Are the Iris in your new yard? They are pretty. I hve Iris bloomimg in my yard too, Can’t wait to see what you and Nancy do with everything. I am so proud for you in this new indevour. Sorry if there are typing mistakes. This is a new computer. My hubby and I both retired last week and had to get our own computer.

    So good to hear about everything. Keep on enjoying.

    • Dawn in NC says:

      CONGRATUALTIONS JEAN!!!!! So exciting that both of you are now retired? Any plans to hit the road?

    • Denise - Richmond VA says:

      Enjoy your retirement, Jean and hubby! You earned it! 🙂

      • Barbara (Nashville) says:

        Congrats on retirement. Can’t say I miss the everyday grind on bit. While I do some part-time work from home, it sure beasts fighting traffic, dressing up, wearing make-up etc. Only drawback is having to watch the pennies a little closer.

    • rvsueandcrew says:

      Retired at last! Happy for you and your husband, Jean.

      No, the irises were alongside a gas station.. Photo taken in spring of 2017. Roger and Reggie were still getting acquainted.

  27. RachelDLS says:

    I am hoping to find five acres or so to park my little camper on. I will agree with you that the heat out here in Arizona this week has been downright interesting! I don’t have any air conditioning in my little trailer, and really don’t want any. Besides, it’s amazing what a little glass of water on your head will do! 🙂

    I do want to have a home, a piece of land to park my little camper on, that I can call mine. I will still have that opportunity to greet the Wilds every morning, with where I want to find my little piece of dirt, way out in the country. Whether or not I will travel anymore will be entirely up to the good Lord. But I must say that life is an adventure no matter how you’re living it. Whether you are on the road full-time, or living in a little home full-time, or doing a little bit of both. At least, I think life can be, and I think it should be, an Adventure!

    • rvsueandcrew says:

      Best wishes to you, Rachel, finding your place. You have the most excellent Guide leading you there! 🙂

  28. ReneeG from Idaho says:

    Oh geee, that last part made ME sad. Well, you gotta do what you gotta do.

  29. Geri in the FL panhandle! says:

    Cool comforts of home can’t be beat! I think it was smart of you to move inside and be comfortable! Whenever Chuck and I landed at our home, the MotherShip always got emptied! You might be surprised what you find hidden and forgotten about as you clean! Then when its time to hit the road again, the excitement builds as you start moving everything back in, in an organized manner! 😁 I do miss that, but I am so glad for the life we shared on the road and the adventures!💗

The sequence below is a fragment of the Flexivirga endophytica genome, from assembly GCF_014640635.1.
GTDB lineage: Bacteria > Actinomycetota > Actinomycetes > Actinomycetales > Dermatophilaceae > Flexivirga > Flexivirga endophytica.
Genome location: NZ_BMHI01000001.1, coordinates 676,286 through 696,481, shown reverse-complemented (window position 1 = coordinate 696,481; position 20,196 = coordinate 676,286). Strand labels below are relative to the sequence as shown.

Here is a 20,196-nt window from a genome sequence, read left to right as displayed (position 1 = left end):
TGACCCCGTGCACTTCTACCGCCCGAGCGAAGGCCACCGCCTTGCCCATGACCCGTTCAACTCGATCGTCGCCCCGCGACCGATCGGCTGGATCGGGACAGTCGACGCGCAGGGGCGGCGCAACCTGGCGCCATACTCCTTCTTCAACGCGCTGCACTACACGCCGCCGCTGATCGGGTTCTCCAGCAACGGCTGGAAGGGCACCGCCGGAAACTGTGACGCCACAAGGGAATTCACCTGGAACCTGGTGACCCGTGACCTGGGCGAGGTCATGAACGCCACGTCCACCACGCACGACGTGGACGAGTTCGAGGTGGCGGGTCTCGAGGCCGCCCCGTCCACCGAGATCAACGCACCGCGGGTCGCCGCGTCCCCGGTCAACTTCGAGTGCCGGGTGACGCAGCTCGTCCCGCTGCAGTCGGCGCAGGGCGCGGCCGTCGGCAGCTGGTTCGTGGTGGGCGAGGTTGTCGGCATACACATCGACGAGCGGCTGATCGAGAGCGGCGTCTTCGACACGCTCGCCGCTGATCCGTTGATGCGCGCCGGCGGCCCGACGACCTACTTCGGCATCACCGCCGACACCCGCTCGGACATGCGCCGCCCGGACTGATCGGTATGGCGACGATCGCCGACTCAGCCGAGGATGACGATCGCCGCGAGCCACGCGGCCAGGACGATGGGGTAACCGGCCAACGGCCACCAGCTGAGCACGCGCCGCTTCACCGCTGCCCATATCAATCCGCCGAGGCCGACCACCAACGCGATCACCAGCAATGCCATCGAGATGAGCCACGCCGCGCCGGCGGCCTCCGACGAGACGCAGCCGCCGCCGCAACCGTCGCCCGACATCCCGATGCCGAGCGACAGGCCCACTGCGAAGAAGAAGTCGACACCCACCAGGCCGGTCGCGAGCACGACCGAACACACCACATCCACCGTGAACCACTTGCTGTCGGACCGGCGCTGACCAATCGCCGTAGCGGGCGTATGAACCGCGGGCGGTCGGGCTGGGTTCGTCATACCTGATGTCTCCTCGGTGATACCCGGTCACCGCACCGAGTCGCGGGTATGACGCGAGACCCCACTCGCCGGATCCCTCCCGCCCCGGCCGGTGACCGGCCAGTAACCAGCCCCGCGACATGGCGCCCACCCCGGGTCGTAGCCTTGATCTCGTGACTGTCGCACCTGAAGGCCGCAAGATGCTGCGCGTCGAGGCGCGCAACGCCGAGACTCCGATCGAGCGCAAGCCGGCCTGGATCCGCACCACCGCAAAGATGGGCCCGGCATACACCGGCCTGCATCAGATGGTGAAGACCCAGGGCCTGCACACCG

Happy for you Sue! 😁

  30. Jolene/Iowa says:

    Hi Sue,

    I think you are making a wise choice to move inside. I would think most AZ homes are made of materials that may help with the heat so it just makes sense it might be cooler. You could even get an air bed if you need more of a cushion on the floor or to get you up a little higher off the ground. They make fabulous air beds now.

    Let’s take another trip back in time. Reading again from Sue’s old blog posts.

    https://rvsueandcrew.com/2011/05/10/339/

    How many of you can relate to issues on family vacations!? I swear, if we didn’t break down at least once on those long trips it wasn’t a real family vacation. Or the time we were out tent camping before my parents got campers, it rained all night and my dad emptied out the the little door canopy and didn’t see my mom and soaked her. Back in the days of big hair, she made him find her a beauty shop in the area we were camping. Those fun memories are so fun to recall.

    Fellow Blogorino’s do any of you have family camping trip memories? I am sure everyone would enjoy reading them!

    • Dawn in NC says: